What is RFID and how does it work? A short guide for all sectors
How does RFID work?
Radio frequency identification (RFID) was developed in the 1940s, and after years of development and innovation it became widely used from the mid-1990s on. Now, we find RFID technology in all sorts of everyday items, from passports and ID cards to retail stock, but what is RFID and how does it work?
Essentially, RFID is a form of wireless communication that uses readers to track and identify data-encoded tags (sometimes called transponders). Each tag contains information about the item it is attached to and it broadcasts this to the reader, which may send it on to a host computer. In this way RFID works like a barcode, but RFID has two particularly useful characteristics;the reader does not need direct line of sight to read the tag, and RFID allows each item to be identified and accounted for as a unique unit.
It is now possible for RFID tag readings to be automatically copied from the reader to cloud-hosted software, from where they can be read and monitored from any location at any time. This allows the RFID-tagged items to become part of the Internet of Things (IoT) and can be extremely useful in applications like manufacturing, RFID asset tracking, and supply chains.
Types of RFID
RFID tags are often discussed in terms of two forms: passive tags (which do not have a battery and rely on electromagnetic waves) and active tags (which have an internal battery). Some hybrid versions are also available, such as battery-assisted passive systems.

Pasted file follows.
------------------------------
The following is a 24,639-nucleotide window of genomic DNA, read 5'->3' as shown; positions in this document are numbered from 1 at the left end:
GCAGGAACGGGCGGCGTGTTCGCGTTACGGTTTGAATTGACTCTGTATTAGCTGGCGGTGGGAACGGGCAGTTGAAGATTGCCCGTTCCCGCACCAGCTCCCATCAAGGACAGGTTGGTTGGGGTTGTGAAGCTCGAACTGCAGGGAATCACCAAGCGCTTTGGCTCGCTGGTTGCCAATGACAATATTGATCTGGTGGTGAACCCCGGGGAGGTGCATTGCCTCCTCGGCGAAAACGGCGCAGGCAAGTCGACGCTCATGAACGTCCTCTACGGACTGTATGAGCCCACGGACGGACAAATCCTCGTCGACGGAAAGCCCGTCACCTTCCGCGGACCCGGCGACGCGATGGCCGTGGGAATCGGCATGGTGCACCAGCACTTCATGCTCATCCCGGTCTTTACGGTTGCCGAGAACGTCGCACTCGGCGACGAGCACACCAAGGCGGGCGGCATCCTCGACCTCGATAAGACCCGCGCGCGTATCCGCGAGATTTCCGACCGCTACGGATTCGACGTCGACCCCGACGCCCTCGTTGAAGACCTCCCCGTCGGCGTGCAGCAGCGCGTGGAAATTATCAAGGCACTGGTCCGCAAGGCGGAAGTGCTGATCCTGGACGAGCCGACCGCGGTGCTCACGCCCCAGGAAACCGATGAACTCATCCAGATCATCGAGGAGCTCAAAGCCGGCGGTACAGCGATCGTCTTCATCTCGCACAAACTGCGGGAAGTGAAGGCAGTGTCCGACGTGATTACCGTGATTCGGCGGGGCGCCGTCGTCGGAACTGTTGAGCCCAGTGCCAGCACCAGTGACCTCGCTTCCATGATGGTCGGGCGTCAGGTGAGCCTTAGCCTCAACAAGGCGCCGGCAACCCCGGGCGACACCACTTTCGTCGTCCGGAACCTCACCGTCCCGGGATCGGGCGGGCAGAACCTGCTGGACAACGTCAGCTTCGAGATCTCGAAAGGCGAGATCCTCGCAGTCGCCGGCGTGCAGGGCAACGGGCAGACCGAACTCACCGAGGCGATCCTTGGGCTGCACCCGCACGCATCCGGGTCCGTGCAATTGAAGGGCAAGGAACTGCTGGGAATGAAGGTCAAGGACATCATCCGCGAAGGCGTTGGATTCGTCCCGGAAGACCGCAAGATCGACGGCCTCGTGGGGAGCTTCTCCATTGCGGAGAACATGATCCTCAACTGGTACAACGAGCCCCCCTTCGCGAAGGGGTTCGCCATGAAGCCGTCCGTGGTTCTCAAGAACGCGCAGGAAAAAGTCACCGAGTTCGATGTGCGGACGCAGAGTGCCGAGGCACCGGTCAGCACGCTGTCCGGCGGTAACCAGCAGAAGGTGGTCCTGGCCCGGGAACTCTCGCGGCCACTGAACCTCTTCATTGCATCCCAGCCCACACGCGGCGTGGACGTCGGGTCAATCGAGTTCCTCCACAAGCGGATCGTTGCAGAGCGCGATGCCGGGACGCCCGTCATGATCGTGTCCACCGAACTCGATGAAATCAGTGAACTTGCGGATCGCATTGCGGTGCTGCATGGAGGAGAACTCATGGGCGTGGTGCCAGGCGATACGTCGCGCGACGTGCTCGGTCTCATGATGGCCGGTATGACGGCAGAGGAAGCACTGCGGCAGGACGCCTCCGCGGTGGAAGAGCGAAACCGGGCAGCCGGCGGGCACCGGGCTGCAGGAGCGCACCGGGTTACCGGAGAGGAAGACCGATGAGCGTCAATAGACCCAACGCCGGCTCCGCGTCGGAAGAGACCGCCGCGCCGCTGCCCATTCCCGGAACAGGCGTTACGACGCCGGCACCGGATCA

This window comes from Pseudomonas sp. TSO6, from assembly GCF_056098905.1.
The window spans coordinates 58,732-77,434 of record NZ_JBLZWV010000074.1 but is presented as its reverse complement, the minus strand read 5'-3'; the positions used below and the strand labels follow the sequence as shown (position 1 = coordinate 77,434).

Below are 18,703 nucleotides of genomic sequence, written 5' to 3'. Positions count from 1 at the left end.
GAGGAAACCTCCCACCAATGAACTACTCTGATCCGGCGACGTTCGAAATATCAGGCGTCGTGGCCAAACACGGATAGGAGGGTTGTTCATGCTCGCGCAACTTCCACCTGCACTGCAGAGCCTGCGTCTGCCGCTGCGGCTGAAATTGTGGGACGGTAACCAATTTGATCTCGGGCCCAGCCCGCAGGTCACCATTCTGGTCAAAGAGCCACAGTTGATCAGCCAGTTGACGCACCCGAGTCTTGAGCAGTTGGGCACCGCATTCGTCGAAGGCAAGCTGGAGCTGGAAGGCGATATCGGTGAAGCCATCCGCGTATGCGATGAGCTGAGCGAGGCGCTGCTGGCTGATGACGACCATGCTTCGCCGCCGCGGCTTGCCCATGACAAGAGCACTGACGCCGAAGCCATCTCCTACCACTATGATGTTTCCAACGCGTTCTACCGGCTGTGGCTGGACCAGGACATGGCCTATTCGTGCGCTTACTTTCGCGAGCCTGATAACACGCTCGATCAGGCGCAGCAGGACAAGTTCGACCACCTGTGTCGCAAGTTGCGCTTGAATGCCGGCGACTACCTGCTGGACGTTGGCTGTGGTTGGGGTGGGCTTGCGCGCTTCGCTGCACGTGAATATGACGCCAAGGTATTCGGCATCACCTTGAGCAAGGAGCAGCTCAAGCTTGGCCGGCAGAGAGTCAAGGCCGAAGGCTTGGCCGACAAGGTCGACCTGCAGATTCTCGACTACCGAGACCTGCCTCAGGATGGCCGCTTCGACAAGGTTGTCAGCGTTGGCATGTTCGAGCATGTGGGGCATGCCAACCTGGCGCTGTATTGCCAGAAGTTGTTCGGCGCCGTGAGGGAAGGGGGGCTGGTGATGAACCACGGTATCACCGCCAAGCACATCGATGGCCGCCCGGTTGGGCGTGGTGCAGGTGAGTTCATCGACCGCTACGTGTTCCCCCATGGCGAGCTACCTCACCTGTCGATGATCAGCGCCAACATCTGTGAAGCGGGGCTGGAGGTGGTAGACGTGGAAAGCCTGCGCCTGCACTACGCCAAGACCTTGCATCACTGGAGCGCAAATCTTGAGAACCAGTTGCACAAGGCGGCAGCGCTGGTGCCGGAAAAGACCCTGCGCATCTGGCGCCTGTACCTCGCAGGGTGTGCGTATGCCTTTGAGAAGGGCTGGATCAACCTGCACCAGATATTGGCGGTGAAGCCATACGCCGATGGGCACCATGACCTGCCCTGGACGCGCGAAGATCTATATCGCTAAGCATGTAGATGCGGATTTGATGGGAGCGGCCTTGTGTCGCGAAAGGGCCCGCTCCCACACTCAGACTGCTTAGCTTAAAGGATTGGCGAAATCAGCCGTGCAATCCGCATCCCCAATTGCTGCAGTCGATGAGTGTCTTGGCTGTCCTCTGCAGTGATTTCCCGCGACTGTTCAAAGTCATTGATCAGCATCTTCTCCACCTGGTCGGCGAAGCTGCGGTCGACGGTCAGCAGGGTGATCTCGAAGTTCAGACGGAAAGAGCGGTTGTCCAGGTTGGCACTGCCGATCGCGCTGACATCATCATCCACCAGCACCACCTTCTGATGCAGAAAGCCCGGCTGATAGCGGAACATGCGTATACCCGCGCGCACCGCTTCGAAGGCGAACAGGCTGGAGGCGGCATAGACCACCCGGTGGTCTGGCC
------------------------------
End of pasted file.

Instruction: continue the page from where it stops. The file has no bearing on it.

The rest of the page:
Again speaking generally, active tags can be read from further away and constantly broadcast a signal, so they are ideal for continuous tracking. However, because they contain more hardware than passive tags, they tend to be bulkier. Passive tags are very affordable and can be very small, but they cannot actively broadcast; instead, they wait for a signal from an RFID reader, and then respond.
This overview simplifies things, however. It is more accurate to think about RFID systems and the benefits of RFID in terms of the frequency bands they use: low, high and ultra-high frequency. The radio waves that RFID systems use (and thus, the RFID systems themselves) behave differently according to frequency, and frequencies that are good for some applications are less good for others.
Low frequency RFID systems
These cover frequencies from 30 KHz to 300 KHz, which provides a short read range (i.e. the reader must be close to the tag, usually within 10 cms or so) and relatively slow read speed. However, low frequency RFID systems resist interference from radio waves and are often used for access control.
High frequency RFID systems
These operate at between 3 and 30 MHz. They have a longer reading range (between 10 cm and 1 m) but are more sensitive than low frequency RFID to interference. High frequency systems are used for data transfer applications, including payments (for example, near-field communication [NFC] uses high frequencies for security).
Ultra-high frequency RFID systems
Ultra-high frequency RFID operates on frequencies between 300 MHz and 3 GHz, and ultra-high frequency RFID systems have faster data transfer and longer reading distances than other forms of RFID. Passive tags used with ultra-high frequency RFID can very affordable and most active RFID systems (i.e. those that use active tags) operate within the ultra-high frequency range.